For example, leading through the level of self, encourages deep inner work, self awareness and an ongoing learning and unlearning process. Active learning may include actively “unlearning” dominant norms. When we are personally engaging in the process of active learning we may experience a need to heal in community, to build relationships with folks who demonstrate that they value non dominant norms, as well. It is by becoming more self-aware and developing one’s critical consciousness that we build the emotional flexibility needed to hold space for the complex emotions of people within the organization and community. The practice of active learning supports emotional agility, and emotional agility inspires the intentional adaptation of policies and practices at the institutional level. These policy shifts have the potential to motivate a deeper desire to establish more inclusive norms and divest from norms that maintain exclusion. 

Similarly, as one leads by working with people, we are reminded that communicating with a critical consciousness and demonstrating an understanding of power and privilege is essential to creating trusting interpersonal relationships. Conscious communication supports how relationships within the organization are developed. Supportive diverse relationships are an asset to any social sector organization and fostering inclusive relationships must be prioritized by the organization in both policy and practice. This strategy has the potential to redistribute power by lifting voices and reframing narratives.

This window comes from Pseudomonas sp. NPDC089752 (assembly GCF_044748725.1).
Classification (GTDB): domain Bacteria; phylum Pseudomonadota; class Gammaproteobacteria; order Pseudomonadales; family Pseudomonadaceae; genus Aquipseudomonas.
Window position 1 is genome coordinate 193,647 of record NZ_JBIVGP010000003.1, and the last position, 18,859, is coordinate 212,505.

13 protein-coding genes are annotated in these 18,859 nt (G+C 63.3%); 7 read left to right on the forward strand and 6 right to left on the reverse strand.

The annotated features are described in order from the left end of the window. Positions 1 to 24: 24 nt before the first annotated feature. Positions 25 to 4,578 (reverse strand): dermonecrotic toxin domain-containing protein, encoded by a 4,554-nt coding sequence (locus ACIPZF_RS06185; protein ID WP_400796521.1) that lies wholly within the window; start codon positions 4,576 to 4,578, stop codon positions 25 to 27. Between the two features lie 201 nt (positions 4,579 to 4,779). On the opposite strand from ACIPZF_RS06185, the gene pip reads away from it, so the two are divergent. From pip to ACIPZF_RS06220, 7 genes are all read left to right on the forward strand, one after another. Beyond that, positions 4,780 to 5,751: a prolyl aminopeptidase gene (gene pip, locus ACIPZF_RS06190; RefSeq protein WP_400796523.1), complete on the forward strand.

Both of these examples demonstrate the iterative nature of this work, as opposed to a more linear journey. By shifting our leadership model from competencies to practices, we hope to communicate that building an inclusive environment and sustaining race equity work is a journey and not a destination. In many ways the word “competency” communicates a level of mastery and completion.We hope the term “practice” will communicate an approach or way of being that leaders apply to their specific style, strategies and skills. This asset based approach has been informed by work from various members of the ProInspire team, our advisors, and from the lived experiences of leaders of color within our community. 

Questions we are currently exploring:

  • How the leadership practices are even more relevant in periods of crisis, which creates an opportunity for change? 
  • How might these immediate actions support our long term goals? 
  • Where is our growing edge, uncomfortable growth?
  • How can these leadership practices support leaders of color with naming their own leadership styles that may not be seen as “leadership” because they don’t fit the dominant norm?
  • Does the term “emotional agility” effectively connotate navigating emotions through mindfulness, healing and inner work?

We envision leadership practices that are holistic and inclusive, both leadership and Inclusion at all levels. We offer these practices as a foundation for leading in ways that will build, sustain and support more equitable outcomes within organizations. There are many possibilities for the leadership model moving forward. We plan to publish our research this Fall. We are currently using a self assessment and a self reflection tool in our work with individuals and organizations. We’d also like to build a 360 survey and align our training modules to reflect these practices more explicitly. We are currently collecting feedback and welcome your ideas as we move this work forward.